Entrants to the profession start as probation service officers (PSOs). The salary range for PSOs is £22,039 to £27,373 on the National Probation Service (NPS) Pay Band 3.
Salaries for qualified probation officers range from £29,038 to £36,084 (Band 4).
Senior probation officers with relevant skills, experience and qualifications can earn between £35,024 and £39,818 (Band 5).
Salaries for experienced managers can rise to in excess of £50,000.
A London Weighting Allowance is added to salaries where applicable.
Additional benefits for NPS probation officers include eligibility to join the local government pension scheme.
The normal working week is 37 hours. Occasional work outside of normal office hours may be required.
Holiday entitlement for probation officers in the NPS starts at 25 days per year plus public holidays.
Probation officers may be office based, but they are expected to travel frequently around the local community within the working day. They may also visit clients in their homes.
Probation officers may be based in courts, in prisons or managing approved premises, which provide residential accommodation for offenders and ex-offenders.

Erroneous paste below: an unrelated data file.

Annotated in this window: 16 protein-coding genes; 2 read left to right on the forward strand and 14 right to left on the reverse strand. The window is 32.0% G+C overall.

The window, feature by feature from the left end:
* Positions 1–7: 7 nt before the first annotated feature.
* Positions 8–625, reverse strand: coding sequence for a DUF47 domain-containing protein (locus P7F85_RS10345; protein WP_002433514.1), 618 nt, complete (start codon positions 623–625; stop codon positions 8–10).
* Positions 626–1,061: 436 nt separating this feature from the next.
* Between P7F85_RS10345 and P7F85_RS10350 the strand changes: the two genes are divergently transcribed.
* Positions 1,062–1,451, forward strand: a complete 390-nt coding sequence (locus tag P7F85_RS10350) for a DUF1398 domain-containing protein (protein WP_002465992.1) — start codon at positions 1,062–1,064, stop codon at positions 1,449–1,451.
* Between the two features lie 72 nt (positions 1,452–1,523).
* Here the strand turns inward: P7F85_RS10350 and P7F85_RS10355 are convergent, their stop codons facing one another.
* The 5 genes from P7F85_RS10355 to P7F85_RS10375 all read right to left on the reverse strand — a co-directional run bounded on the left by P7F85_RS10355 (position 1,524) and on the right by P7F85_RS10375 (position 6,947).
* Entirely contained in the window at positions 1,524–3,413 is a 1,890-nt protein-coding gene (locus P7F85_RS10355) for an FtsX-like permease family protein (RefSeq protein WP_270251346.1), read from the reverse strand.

Self-employment is not an option. However, PSOs and qualified probation officers can obtain temporary or sessional work.
Family friendly policies and practices are widely available, such as paid maternity and paternity leave and flexible working practices. Part-time work and job-share opportunities are available.
There are currently more women than men working in probation in all grades other than management, where the gender split is roughly equal.
In Scotland, criminal justice social workers carry out the work done by probation officers in England. They are employed by local authority social work departments who have responsibility for offenders.
In Northern Ireland, probation officers are qualified social workers employed by the Probation Board for Northern Ireland (PBNI).
Registered office:Prospects House, Booth Street East, ManchesterM13 9EP
Registered number: 2626618 (England and Wales)
This website is best viewed in an up-to-date web browser with CSS enabled. While you will be able to view the content of this page in your current browser, you will not be able to get the full visual experience. Please consider upgrading your browser software or enabling style sheets if you are able to do so.